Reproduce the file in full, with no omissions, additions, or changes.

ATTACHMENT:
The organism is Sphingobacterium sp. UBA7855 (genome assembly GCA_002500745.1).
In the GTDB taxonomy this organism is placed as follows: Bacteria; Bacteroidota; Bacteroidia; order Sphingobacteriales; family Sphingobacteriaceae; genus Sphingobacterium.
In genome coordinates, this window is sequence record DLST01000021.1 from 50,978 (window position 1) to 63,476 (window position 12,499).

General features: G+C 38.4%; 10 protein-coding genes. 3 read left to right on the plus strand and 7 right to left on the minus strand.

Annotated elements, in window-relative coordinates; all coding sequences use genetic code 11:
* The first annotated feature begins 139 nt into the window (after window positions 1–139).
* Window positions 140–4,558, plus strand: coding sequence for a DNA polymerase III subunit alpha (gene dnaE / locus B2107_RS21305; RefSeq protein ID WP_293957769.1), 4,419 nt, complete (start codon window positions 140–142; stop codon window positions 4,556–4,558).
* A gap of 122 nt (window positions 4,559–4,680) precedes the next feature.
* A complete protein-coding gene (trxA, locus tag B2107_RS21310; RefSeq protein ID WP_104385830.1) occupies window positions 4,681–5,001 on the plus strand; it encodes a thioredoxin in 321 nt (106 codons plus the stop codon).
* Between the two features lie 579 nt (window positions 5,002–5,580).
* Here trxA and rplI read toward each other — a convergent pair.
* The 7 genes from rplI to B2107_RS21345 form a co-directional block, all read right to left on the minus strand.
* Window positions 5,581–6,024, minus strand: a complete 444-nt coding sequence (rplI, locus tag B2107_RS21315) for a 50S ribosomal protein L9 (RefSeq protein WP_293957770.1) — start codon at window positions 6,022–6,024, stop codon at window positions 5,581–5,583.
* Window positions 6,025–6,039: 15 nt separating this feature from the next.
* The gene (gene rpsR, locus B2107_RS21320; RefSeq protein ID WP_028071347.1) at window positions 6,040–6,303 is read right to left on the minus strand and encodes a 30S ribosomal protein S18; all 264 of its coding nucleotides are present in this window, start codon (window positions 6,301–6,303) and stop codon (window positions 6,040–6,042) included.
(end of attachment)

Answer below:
The organism is Sphingobacterium sp. UBA7855 (genome assembly GCA_002500745.1).
In the GTDB taxonomy this organism is placed as follows: Bacteria; Bacteroidota; Bacteroidia; order Sphingobacteriales; family Sphingobacteriaceae; genus Sphingobacterium.
In genome coordinates, this window is sequence record DLST01000021.1 from 50,978 (window position 1) to 63,476 (window position 12,499).

General features: G+C 38.4%; 10 protein-coding genes. 3 read left to right on the plus strand and 7 right to left on the minus strand.

Annotated elements, in window-relative coordinates; all coding sequences use genetic code 11:
* The first annotated feature begins 139 nt into the window (after window positions 1–139).
* Window positions 140–4,558, plus strand: coding sequence for a DNA polymerase III subunit alpha (gene dnaE / locus B2107_RS21305; RefSeq protein ID WP_293957769.1), 4,419 nt, complete (start codon window positions 140–142; stop codon window positions 4,556–4,558).
* A gap of 122 nt (window positions 4,559–4,680) precedes the next feature.
* A complete protein-coding gene (trxA, locus tag B2107_RS21310; RefSeq protein ID WP_104385830.1) occupies window positions 4,681–5,001 on the plus strand; it encodes a thioredoxin in 321 nt (106 codons plus the stop codon).
* Between the two features lie 579 nt (window positions 5,002–5,580).
* Here trxA and rplI read toward each other — a convergent pair.
* The 7 genes from rplI to B2107_RS21345 form a co-directional block, all read right to left on the minus strand.
* Window positions 5,581–6,024, minus strand: a complete 444-nt coding sequence (rplI, locus tag B2107_RS21315) for a 50S ribosomal protein L9 (RefSeq protein WP_293957770.1) — start codon at window positions 6,022–6,024, stop codon at window positions 5,581–5,583.
* Window positions 6,025–6,039: 15 nt separating this feature from the next.
* The gene (gene rpsR, locus B2107_RS21320; RefSeq protein ID WP_028071347.1) at window positions 6,040–6,303 is read right to left on the minus strand and encodes a 30S ribosomal protein S18; all 264 of its coding nucleotides are present in this window, start codon (window positions 6,301–6,303) and stop codon (window positions 6,040–6,042) included.